Wednesday, July 28, 2010

Tracing the rainbow through the rain

Thank you for the well wishes :) all of those who left me messages, sent me text messages from overseas! Love you guys!


O Love that will not let me go,
I rest my weary soul in thee;
I give thee back the life I owe,
That in thine ocean depths its flow
May richer, fuller be.

O light that followest all my way,
I yield my flickering torch to thee;
My heart restores its borrowed ray,
That in thy sunshine’s blaze its day
May brighter, fairer be.

O Joy that seekest me through pain,
I cannot close my heart to thee;
I trace the rainbow through the rain,
And feel the promise is not vain,
That morn shall tearless be.

O Cross that liftest up my head,
I dare not ask to fly from thee;
I lay in dust life’s glory dead,
And from the ground there blossoms red
Life that shall endless be.

P.S I do not attend Glory Presbyterian, which is the church featured in the video. But its the only video on youtube featuring the Chris Rice version of this hymn, so here it is.

Tuesday, July 27, 2010


In a terrible funk at the moment. The difficult unreasoning kind - where nothing seems to help much and you just don't want to get out of bed. I get that way around my birthday.

But. I will not wallow, I will not play "It sucks to be me" or various weepy Jay Chou songs or think about eating worms and instead will listen to this:

Rock of Ages, cleft for me,
Let me hide myself in Thee;
Let the water and the blood,
From Thy wounded side which flowed,
Be of sin the double cure,
Save from wrath and make me pure.

Friday, July 23, 2010


By Jenny Joseph

Only when we are in each other's arms
Babies or lovers or the very ill
Are we content not to reach over the side;
To lie still.

To stay in the time we've settled in, that we've
Like a gourd of its meat,
And not, like a sampling fly, as soon as landed
Start to our feet,

Pulling one box on another, Ossa on Pelion;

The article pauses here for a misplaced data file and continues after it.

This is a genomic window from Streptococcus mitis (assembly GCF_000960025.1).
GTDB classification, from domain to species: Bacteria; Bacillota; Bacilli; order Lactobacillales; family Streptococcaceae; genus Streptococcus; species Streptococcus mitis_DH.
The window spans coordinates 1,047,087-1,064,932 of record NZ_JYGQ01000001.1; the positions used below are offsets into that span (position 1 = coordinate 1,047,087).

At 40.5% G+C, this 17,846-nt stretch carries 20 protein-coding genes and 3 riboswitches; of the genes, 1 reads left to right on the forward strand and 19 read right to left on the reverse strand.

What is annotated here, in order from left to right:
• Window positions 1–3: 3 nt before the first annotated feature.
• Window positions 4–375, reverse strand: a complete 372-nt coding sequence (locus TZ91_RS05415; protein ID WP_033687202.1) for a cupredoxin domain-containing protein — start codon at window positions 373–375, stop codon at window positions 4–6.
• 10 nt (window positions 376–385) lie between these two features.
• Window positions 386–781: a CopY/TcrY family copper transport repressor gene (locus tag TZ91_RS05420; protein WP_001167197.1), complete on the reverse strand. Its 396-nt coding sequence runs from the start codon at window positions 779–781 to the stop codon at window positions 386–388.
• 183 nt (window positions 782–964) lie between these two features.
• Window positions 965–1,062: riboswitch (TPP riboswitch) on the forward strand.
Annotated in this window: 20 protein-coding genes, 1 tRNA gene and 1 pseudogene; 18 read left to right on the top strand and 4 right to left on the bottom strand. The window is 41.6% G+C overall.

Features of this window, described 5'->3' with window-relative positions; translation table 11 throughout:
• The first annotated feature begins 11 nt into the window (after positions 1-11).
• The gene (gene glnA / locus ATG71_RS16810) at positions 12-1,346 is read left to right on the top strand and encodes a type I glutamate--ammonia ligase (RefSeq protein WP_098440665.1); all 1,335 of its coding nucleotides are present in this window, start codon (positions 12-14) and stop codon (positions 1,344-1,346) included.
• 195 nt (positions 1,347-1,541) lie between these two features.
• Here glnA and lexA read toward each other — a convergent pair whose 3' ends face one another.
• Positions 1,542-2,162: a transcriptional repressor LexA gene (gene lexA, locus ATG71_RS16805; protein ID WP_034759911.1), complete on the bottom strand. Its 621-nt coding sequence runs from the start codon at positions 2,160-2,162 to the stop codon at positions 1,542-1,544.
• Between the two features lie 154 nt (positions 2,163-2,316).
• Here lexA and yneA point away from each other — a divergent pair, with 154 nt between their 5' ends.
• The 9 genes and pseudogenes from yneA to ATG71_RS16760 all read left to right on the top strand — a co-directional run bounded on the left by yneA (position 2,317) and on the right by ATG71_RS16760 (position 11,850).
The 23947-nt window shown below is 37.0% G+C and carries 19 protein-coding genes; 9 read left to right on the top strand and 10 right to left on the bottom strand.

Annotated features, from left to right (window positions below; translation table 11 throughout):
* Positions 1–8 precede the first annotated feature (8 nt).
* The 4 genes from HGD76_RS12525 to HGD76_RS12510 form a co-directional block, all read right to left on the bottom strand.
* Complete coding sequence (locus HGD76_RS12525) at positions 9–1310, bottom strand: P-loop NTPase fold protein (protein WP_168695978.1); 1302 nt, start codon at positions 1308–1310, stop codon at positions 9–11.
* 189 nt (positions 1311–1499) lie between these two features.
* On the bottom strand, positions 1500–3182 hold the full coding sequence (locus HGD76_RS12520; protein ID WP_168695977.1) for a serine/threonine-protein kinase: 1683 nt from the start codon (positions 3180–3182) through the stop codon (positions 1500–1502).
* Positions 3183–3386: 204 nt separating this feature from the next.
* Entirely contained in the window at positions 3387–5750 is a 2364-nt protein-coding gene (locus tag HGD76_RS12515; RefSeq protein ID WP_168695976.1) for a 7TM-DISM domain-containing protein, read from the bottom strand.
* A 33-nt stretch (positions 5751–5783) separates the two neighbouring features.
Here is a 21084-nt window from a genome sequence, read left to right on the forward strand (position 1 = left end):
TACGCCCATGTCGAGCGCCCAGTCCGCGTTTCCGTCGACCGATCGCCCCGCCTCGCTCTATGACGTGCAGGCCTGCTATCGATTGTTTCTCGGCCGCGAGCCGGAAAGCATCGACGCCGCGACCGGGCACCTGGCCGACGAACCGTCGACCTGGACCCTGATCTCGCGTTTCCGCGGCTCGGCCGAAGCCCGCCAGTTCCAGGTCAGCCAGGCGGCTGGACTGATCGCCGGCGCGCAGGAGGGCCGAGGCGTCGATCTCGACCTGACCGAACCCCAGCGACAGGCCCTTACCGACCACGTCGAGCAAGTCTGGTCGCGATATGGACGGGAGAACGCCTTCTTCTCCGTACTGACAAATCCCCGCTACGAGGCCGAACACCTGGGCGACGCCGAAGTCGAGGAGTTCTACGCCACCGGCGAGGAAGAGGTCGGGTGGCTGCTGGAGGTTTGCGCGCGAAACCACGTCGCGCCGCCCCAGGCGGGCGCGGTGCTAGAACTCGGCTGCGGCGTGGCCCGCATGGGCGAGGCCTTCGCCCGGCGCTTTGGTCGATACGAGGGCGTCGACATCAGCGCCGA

Getting the moment, only to strain away
And look each day for what each next day brings us:
Yet another day;

Pleased with the infant's health and the strength of
its frame
For the child it will grow to,
The house perfected, ready and swept, for the new
Abode we go to,

The town in order and settled down for the night
The sooner for the next day to be over,
The affair pushed straight away to its limit, to leave
and notch up
Another lover.

Lie still, then, babies or lovers or the frail old who
In dreams we carry
Seeking a place of rest beyond the crowds
That claim and harry.

We are trying to reach that island for the festive
Where our love will stay –
Waylaid, prevented, we wake as that vivid country
Mists into day.

Stay on this side of the hill.
Sleep in my arms a bit longer.
This driving on will take you over the top
Beyond recall the sooner.

Born in 1932 in Birmingham, Joseph has written poetry for adults and children, as well as fiction. In 1986 she was awarded the James Tait Black Memorial prize for Persephone.


What I really love about this poem, is how relaxed it is. One line falls into another and you hardly notice the rhyme and meter. And yet the images stay with you, the gourd scooped of its meat, the abode swept clean - in an unhurried manner, they create clear distinct images, one linking into another.

Very often with poems in a distinct verse form, one has the feeling that the lines are contorted to fit the rhyme, very much the way you see a contortionist twist his body to fit in an impossibly small box.

But this is free and easy. It reaches for the skies and yet curves gracefully into rhymes, looping itself in and out.

Just like when you see terns fly low over the sea, dipping now and then into blue silk water, and there are no words but it is sheer poetry.

Thursday, July 22, 2010

What does God require of us?